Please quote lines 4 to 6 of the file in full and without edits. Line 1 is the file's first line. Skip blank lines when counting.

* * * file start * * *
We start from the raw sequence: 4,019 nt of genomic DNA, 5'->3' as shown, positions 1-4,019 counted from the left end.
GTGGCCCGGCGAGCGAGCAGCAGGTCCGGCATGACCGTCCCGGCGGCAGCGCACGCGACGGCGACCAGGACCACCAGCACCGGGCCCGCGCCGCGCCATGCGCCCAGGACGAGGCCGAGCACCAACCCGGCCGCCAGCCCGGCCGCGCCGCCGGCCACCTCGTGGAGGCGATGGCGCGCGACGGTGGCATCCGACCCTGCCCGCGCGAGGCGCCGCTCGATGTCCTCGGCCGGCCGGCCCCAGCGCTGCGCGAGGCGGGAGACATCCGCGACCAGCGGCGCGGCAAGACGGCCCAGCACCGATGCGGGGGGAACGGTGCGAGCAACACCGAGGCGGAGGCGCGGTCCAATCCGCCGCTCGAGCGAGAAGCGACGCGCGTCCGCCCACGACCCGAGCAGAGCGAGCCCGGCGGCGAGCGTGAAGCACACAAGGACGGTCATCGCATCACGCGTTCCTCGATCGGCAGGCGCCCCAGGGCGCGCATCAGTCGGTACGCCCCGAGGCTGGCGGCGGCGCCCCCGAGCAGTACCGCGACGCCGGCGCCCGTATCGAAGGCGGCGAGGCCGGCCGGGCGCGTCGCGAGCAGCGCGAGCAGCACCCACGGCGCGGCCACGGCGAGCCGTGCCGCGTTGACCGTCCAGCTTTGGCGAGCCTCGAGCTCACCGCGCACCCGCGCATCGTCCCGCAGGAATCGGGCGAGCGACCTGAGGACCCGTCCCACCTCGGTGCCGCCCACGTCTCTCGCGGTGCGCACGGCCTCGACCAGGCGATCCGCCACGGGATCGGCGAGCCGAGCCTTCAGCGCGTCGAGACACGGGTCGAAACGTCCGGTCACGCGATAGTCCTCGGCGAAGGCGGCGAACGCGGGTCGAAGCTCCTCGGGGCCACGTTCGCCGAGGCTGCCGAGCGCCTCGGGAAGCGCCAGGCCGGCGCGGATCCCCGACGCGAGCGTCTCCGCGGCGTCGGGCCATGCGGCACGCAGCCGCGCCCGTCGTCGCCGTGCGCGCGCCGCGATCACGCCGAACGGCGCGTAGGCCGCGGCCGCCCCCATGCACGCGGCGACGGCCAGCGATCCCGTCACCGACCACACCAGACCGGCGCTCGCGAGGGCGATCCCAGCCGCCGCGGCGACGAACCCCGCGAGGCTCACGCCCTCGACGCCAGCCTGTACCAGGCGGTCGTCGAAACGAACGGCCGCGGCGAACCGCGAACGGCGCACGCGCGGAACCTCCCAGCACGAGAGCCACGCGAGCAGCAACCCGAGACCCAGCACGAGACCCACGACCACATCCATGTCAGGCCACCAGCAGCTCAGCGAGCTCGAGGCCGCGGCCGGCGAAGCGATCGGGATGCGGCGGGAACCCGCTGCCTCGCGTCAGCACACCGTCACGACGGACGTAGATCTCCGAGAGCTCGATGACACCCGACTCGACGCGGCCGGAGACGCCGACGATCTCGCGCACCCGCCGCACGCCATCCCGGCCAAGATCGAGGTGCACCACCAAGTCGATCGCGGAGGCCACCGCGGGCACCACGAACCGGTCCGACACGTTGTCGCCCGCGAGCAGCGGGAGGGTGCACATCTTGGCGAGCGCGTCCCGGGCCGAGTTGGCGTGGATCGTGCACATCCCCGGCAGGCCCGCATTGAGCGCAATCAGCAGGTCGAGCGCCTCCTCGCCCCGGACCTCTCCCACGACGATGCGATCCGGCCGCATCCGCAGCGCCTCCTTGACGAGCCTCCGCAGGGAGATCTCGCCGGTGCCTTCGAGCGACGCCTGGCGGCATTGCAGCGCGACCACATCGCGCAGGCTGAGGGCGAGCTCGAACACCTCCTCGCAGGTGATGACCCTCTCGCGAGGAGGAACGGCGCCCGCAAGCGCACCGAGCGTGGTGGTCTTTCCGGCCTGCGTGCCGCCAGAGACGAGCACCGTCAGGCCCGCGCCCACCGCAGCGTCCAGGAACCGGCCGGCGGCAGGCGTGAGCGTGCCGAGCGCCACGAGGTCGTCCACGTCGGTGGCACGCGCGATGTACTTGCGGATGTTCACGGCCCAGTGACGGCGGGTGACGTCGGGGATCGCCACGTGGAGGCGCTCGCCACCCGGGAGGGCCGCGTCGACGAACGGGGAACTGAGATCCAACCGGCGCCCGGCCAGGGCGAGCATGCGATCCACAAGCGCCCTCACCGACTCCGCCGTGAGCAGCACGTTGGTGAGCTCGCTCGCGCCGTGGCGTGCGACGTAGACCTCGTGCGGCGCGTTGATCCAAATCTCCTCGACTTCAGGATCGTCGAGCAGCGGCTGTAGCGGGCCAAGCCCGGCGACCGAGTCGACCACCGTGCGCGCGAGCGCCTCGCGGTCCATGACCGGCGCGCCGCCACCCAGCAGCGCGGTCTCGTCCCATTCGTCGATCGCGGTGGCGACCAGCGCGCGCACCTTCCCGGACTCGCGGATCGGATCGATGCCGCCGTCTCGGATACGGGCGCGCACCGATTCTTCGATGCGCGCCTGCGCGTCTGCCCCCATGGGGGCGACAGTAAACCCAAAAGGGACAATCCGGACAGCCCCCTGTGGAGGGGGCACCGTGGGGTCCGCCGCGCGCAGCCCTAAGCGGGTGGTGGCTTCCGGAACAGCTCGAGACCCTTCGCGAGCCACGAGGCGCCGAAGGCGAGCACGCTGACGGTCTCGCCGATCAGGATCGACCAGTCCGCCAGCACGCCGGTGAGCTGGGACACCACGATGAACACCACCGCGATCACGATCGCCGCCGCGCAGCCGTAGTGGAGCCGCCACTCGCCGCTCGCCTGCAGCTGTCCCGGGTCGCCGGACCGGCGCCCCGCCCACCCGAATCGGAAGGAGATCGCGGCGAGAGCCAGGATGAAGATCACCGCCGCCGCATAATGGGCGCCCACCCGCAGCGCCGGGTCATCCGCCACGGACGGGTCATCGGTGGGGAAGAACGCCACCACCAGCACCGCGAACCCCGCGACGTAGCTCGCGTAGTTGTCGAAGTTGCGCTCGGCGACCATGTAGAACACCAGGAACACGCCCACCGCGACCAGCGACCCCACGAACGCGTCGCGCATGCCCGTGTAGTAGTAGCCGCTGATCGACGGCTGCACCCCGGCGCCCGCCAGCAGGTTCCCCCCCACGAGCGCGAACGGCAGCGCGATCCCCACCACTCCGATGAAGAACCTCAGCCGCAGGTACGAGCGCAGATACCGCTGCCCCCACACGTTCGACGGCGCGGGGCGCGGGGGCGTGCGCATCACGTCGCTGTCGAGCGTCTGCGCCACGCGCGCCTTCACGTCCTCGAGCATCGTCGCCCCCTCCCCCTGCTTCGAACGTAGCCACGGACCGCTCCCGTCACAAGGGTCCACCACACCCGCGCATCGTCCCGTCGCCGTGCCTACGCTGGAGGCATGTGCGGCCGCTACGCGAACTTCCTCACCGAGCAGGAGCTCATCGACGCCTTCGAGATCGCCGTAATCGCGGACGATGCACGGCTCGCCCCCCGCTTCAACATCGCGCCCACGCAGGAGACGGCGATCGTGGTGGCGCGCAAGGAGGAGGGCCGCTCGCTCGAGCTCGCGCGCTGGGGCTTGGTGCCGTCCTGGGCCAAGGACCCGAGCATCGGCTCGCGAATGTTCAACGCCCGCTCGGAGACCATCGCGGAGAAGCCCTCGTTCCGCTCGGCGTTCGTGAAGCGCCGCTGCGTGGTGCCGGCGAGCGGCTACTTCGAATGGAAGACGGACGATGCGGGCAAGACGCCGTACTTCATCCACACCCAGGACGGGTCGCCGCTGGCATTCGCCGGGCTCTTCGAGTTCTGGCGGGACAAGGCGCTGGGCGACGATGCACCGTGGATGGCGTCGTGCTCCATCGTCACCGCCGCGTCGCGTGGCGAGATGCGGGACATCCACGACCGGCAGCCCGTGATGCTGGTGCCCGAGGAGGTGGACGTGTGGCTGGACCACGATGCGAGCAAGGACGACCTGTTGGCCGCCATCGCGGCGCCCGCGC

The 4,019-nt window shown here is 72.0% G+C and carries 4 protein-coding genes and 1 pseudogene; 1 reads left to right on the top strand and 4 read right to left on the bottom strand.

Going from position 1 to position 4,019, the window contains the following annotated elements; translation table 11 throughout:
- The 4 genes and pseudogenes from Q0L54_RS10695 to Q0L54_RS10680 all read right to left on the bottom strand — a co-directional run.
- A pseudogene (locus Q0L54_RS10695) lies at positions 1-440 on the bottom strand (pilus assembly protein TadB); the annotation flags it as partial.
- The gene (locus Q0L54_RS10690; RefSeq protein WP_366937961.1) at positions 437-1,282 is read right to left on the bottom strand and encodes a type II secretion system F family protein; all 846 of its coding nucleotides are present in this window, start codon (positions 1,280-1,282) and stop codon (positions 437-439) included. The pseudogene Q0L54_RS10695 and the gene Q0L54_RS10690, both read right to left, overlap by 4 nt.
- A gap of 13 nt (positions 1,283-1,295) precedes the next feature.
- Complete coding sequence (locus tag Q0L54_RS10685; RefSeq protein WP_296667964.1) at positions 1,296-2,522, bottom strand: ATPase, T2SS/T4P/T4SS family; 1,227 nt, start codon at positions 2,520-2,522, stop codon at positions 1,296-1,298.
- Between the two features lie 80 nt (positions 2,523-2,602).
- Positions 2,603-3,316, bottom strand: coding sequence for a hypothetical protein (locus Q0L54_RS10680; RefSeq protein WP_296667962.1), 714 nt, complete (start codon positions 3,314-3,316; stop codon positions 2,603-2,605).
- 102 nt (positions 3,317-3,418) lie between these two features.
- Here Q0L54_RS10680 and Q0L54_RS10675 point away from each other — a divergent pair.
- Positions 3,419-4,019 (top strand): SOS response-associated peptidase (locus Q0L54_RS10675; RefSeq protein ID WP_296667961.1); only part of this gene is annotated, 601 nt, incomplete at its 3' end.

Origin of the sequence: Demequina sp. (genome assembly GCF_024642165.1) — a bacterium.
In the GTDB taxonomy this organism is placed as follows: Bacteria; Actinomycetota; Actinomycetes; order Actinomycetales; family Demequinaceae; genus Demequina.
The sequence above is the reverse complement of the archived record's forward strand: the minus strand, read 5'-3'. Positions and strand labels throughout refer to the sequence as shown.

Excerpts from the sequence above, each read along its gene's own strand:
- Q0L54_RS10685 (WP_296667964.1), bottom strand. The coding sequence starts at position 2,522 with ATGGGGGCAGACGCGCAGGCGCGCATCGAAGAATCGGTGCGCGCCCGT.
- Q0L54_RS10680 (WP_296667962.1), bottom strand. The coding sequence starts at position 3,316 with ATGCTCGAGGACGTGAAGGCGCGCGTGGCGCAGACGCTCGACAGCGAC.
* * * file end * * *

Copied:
Going from position 1 to position 4,019, the window contains the following annotated elements; translation table 11 throughout:
- The 4 genes and pseudogenes from Q0L54_RS10695 to Q0L54_RS10680 all read right to left on the bottom strand — a co-directional run.
- A pseudogene (locus Q0L54_RS10695) lies at positions 1-440 on the bottom strand (pilus assembly protein TadB); the annotation flags it as partial.